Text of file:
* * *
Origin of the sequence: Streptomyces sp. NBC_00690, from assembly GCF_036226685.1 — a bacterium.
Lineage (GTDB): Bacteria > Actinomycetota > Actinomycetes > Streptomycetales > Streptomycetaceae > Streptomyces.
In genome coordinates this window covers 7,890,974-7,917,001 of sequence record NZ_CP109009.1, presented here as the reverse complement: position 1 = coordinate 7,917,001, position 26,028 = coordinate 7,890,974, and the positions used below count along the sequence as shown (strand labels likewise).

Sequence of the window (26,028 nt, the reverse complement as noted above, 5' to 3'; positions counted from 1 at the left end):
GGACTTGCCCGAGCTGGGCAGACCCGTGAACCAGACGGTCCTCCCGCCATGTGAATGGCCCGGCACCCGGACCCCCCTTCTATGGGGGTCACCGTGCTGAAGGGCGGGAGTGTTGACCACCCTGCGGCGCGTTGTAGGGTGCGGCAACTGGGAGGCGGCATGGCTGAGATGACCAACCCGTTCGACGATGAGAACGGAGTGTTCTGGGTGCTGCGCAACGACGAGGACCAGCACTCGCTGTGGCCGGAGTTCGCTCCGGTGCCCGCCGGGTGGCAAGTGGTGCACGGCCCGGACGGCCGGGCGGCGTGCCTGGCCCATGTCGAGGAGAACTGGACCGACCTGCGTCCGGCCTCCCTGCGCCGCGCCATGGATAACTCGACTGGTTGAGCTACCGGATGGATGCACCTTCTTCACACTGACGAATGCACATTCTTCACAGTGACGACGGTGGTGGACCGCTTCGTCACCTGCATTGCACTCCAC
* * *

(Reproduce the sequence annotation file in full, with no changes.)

Origin of the sequence: Streptomyces sp. NBC_00690, from assembly GCF_036226685.1 — a bacterium.
Lineage (GTDB): Bacteria > Actinomycetota > Actinomycetes > Streptomycetales > Streptomycetaceae > Streptomyces.
In genome coordinates this window covers 7,890,974-7,917,001 of sequence record NZ_CP109009.1, presented here as the reverse complement: position 1 = coordinate 7,917,001, position 26,028 = coordinate 7,890,974, and the positions used below count along the sequence as shown (strand labels likewise).

Sequence of the window (26,028 nt, the reverse complement as noted above, 5' to 3'; positions counted from 1 at the left end):
GGACTTGCCCGAGCTGGGCAGACCCGTGAACCAGACGGTCCTCCCGCCATGTGAATGGCCCGGCACCCGGACCCCCCTTCTATGGGGGTCACCGTGCTGAAGGGCGGGAGTGTTGACCACCCTGCGGCGCGTTGTAGGGTGCGGCAACTGGGAGGCGGCATGGCTGAGATGACCAACCCGTTCGACGATGAGAACGGAGTGTTCTGGGTGCTGCGCAACGACGAGGACCAGCACTCGCTGTGGCCGGAGTTCGCTCCGGTGCCCGCCGGGTGGCAAGTGGTGCACGGCCCGGACGGCCGGGCGGCGTGCCTGGCCCATGTCGAGGAGAACTGGACCGACCTGCGTCCGGCCTCCCTGCGCCGCGCCATGGATAACTCGACTGGTTGAGCTACCGGATGGATGCACCTTCTTCACACTGACGAATGCACATTCTTCACAGTGACGACGGTGGTGGACCGCTTCGTCACCTGCATTGCACTCCAC